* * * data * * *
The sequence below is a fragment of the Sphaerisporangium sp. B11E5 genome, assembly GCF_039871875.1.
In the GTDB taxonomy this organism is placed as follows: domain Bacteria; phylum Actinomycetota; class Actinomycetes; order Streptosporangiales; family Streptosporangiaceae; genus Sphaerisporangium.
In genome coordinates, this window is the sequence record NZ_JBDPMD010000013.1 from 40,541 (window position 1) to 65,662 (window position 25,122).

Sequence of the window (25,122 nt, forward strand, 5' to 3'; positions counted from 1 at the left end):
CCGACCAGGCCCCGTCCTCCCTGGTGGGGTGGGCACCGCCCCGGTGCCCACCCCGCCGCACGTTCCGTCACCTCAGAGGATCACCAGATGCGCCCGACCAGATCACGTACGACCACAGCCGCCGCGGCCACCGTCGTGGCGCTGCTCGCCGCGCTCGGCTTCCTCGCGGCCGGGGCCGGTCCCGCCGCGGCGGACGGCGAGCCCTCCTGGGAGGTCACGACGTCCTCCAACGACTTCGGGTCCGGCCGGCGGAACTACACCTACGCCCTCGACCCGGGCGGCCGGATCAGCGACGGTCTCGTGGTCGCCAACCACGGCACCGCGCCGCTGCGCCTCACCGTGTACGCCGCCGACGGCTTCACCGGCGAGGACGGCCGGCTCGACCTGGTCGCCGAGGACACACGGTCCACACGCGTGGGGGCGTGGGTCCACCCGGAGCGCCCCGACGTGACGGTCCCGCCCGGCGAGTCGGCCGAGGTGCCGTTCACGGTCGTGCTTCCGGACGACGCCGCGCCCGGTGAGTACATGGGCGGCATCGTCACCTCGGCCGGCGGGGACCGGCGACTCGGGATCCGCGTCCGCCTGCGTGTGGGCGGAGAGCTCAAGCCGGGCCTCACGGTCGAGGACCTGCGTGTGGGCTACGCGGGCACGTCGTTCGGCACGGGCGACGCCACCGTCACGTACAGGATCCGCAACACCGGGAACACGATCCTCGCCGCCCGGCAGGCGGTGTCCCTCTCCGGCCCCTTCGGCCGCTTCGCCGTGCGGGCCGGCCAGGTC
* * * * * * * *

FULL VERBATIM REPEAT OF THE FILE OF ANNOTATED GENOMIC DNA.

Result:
The sequence below is a fragment of the Sphaerisporangium sp. B11E5 genome, assembly GCF_039871875.1.
In the GTDB taxonomy this organism is placed as follows: domain Bacteria; phylum Actinomycetota; class Actinomycetes; order Streptosporangiales; family Streptosporangiaceae; genus Sphaerisporangium.
In genome coordinates, this window is the sequence record NZ_JBDPMD010000013.1 from 40,541 (window position 1) to 65,662 (window position 25,122).

Sequence of the window (25,122 nt, forward strand, 5' to 3'; positions counted from 1 at the left end):
CCGACCAGGCCCCGTCCTCCCTGGTGGGGTGGGCACCGCCCCGGTGCCCACCCCGCCGCACGTTCCGTCACCTCAGAGGATCACCAGATGCGCCCGACCAGATCACGTACGACCACAGCCGCCGCGGCCACCGTCGTGGCGCTGCTCGCCGCGCTCGGCTTCCTCGCGGCCGGGGCCGGTCCCGCCGCGGCGGACGGCGAGCCCTCCTGGGAGGTCACGACGTCCTCCAACGACTTCGGGTCCGGCCGGCGGAACTACACCTACGCCCTCGACCCGGGCGGCCGGATCAGCGACGGTCTCGTGGTCGCCAACCACGGCACCGCGCCGCTGCGCCTCACCGTGTACGCCGCCGACGGCTTCACCGGCGAGGACGGCCGGCTCGACCTGGTCGCCGAGGACACACGGTCCACACGCGTGGGGGCGTGGGTCCACCCGGAGCGCCCCGACGTGACGGTCCCGCCCGGCGAGTCGGCCGAGGTGCCGTTCACGGTCGTGCTTCCGGACGACGCCGCGCCCGGTGAGTACATGGGCGGCATCGTCACCTCGGCCGGCGGGGACCGGCGACTCGGGATCCGCGTCCGCCTGCGTGTGGGCGGAGAGCTCAAGCCGGGCCTCACGGTCGAGGACCTGCGTGTGGGCTACGCGGGCACGTCGTTCGGCACGGGCGACGCCACCGTCACGTACAGGATCCGCAACACCGGGAACACGATCCTCGCCGCCCGGCAGGCGGTGTCCCTCTCCGGCCCCTTCGGCCGCTTCGCCGTGCGGGCCGGCCAGGTC